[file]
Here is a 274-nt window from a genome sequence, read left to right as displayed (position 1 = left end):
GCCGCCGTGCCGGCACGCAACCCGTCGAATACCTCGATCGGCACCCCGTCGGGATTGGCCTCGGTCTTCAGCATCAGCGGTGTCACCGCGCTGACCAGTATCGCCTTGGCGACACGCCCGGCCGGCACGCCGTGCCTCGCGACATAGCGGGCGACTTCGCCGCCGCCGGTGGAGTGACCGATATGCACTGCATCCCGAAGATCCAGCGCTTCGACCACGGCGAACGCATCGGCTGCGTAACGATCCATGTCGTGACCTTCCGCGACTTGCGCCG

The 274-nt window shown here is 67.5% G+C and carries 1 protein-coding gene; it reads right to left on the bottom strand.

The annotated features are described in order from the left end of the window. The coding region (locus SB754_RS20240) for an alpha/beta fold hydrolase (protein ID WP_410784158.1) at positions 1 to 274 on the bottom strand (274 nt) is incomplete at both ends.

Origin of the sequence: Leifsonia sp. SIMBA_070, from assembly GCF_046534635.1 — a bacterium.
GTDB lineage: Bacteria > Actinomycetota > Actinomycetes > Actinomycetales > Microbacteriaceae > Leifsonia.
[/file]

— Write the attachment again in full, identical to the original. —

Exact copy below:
Here is a 274-nt window from a genome sequence, read left to right as displayed (position 1 = left end):
GCCGCCGTGCCGGCACGCAACCCGTCGAATACCTCGATCGGCACCCCGTCGGGATTGGCCTCGGTCTTCAGCATCAGCGGTGTCACCGCGCTGACCAGTATCGCCTTGGCGACACGCCCGGCCGGCACGCCGTGCCTCGCGACATAGCGGGCGACTTCGCCGCCGCCGGTGGAGTGACCGATATGCACTGCATCCCGAAGATCCAGCGCTTCGACCACGGCGAACGCATCGGCTGCGTAACGATCCATGTCGTGACCTTCCGCGACTTGCGCCG

The 274-nt window shown here is 67.5% G+C and carries 1 protein-coding gene; it reads right to left on the bottom strand.

The annotated features are described in order from the left end of the window. The coding region (locus SB754_RS20240) for an alpha/beta fold hydrolase (protein ID WP_410784158.1) at positions 1 to 274 on the bottom strand (274 nt) is incomplete at both ends.

Origin of the sequence: Leifsonia sp. SIMBA_070, from assembly GCF_046534635.1 — a bacterium.
GTDB lineage: Bacteria > Actinomycetota > Actinomycetes > Actinomycetales > Microbacteriaceae > Leifsonia.